Media Day: Mayor Vince Gray has been making the rounds of the national media following his arrest on Monday. Gray was on CNN, took a spin around the no-spin zone with Fox’s Bill O’Reilly (who compared D.C. to a ancient Greek city-state and also said, “now look, you’re a good man Mr. Gray), and was the lede of an editorial in The New York Times. “Mayor Vincent Gray of Washington was so angry that the budget deal prohibited his city from spending its own money on abortion that he blocked traffic outside the Capitol, getting arrested in the process. His rage was a sharp departure from the general self-congratulation of Democratic leaders and President Obama’s failure to tell the truth about the budget deal for this year: It ushers in a denuded era of loss to vital government services, mostly at the expense of the most vulnerable. If Mr. Obama and the Democrats believe in the promise of his campaign—that government must do what individuals cannot for themselves—they need to summon some new fighting strength.”

    Arrestgate: Gray says he hopes his arrest will be the “spark” that leads to a prolonged movement for D.C. rights. Contrast that with NBC 4’s Tom Sherwood‘s take on the fightin’ 41 who were arrested Monday: “But the sad fact is that the city’s episodic bursts of enthusiasm for demonstrating are just that—episodic. Daily life, scandal, pressures of governing and everything else have a way of whittling down interest in sustained protest.” And Slate’s Dave Weigel reminds us that it’s not showfriends, it’s showpolitics: “Obama picked the right guts to punch.” Sherwood also teases Council Chairman Kwame “Fully Loaded” Brown, who was also arrested and gave a detailed account of his harrowing adventure to the WBJ.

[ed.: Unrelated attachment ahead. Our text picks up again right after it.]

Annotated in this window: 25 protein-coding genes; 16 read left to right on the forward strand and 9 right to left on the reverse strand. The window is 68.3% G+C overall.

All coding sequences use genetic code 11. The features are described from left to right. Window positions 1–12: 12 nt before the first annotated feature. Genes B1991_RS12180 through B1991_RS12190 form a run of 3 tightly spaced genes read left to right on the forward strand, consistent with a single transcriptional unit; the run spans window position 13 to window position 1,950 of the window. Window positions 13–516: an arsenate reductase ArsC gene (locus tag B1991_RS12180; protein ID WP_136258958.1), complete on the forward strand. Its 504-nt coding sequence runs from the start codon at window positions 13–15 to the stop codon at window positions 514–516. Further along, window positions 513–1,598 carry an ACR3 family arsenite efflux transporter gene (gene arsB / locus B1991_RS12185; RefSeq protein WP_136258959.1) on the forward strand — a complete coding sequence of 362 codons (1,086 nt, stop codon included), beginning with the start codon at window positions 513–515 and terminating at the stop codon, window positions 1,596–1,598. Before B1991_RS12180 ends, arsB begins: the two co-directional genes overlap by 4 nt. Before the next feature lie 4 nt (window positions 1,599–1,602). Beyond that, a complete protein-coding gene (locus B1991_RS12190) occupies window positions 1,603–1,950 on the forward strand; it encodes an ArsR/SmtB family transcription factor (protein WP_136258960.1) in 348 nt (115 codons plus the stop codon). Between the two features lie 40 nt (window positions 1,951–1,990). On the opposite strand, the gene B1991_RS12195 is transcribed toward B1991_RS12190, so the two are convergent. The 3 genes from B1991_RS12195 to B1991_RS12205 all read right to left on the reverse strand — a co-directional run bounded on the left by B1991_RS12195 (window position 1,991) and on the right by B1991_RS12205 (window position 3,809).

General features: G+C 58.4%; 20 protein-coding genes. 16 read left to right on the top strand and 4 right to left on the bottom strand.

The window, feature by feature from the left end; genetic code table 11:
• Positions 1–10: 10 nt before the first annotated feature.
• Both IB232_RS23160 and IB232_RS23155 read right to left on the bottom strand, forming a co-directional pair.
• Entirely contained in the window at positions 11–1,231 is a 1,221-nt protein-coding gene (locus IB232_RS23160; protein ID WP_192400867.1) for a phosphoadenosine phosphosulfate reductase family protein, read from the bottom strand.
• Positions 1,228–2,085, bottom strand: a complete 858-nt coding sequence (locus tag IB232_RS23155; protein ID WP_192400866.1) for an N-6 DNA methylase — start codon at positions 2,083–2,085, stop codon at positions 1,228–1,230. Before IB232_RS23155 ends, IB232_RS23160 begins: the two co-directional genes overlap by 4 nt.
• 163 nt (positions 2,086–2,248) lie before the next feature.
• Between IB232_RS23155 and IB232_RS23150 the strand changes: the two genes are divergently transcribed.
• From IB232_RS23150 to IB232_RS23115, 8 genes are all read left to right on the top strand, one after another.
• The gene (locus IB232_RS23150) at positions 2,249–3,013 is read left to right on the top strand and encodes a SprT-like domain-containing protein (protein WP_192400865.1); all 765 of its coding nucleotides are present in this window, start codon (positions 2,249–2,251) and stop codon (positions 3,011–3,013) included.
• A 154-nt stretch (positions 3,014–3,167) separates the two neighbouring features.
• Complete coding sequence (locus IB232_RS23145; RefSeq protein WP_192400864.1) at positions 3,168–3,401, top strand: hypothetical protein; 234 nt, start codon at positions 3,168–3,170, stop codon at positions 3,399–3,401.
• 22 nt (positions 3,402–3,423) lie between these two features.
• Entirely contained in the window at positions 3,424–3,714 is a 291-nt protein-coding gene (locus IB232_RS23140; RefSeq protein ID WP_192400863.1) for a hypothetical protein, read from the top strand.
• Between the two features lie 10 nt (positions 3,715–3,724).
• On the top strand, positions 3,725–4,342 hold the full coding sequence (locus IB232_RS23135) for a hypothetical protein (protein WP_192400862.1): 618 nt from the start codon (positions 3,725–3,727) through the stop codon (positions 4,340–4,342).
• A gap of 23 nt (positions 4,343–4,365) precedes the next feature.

Where Are You?: The Post tries to figure out why Del. Eleanor Holmes Norton missed out on the one and only event she was really supposed to be at on Monday. “Around 6:30 p.m. Monday—as the mayor and council members were sitting in the middle of Constitution Avenue, blocking traffic – Norton’s official Twitter feed said this: ‘Tied up. Trying 2 get 2 the @DC_Vote rally. R u at 2nd & Constitution yet?’ But several hours later, around 1 a.m. Tuesday, Norton’s office issued a lengthy news release praising the protesters and explaining that she ‘decided not to attend Monday’s rally so that members of Congress could see that it was entirely a ‘people’s rally,’ not an action that had or needed her leadership. So which was it – did she deliberately skip the rally, or was she ‘tied up’ and ‘trying 2 get’ there? On Tuesday, her office explained the discrepancy: Her staff had used her Twitter feed to say that she was going to the rally because they assumed she was, but she had actually already decided not to go because she didn’t want it to look like the demonstration–which was organized by the advocacy group DC Vote—had been spearheaded by her.” If that’s true, then why did her office wait until past 1 a.m. on Tuesday to issue a statement praising those arrested and explaining why she wasn’t there? Seems like odd timing.

    In Other News: White House: compromises are tough. Jonetta likes Mara, or Orange; take your pick. LL is a huge fan of Examiner cartoonist Nate Beeler, but this one was a little much. Former DOES boss Rochelle Webb says ex-offender program is improperly funded. DC for Obama might need a new name.

    Gray sked: Lots of media interviews and a 7 p.m. appearance at the State of Qatar Dinner.

    Council sked: Lots of agency meetings at 10 a.m.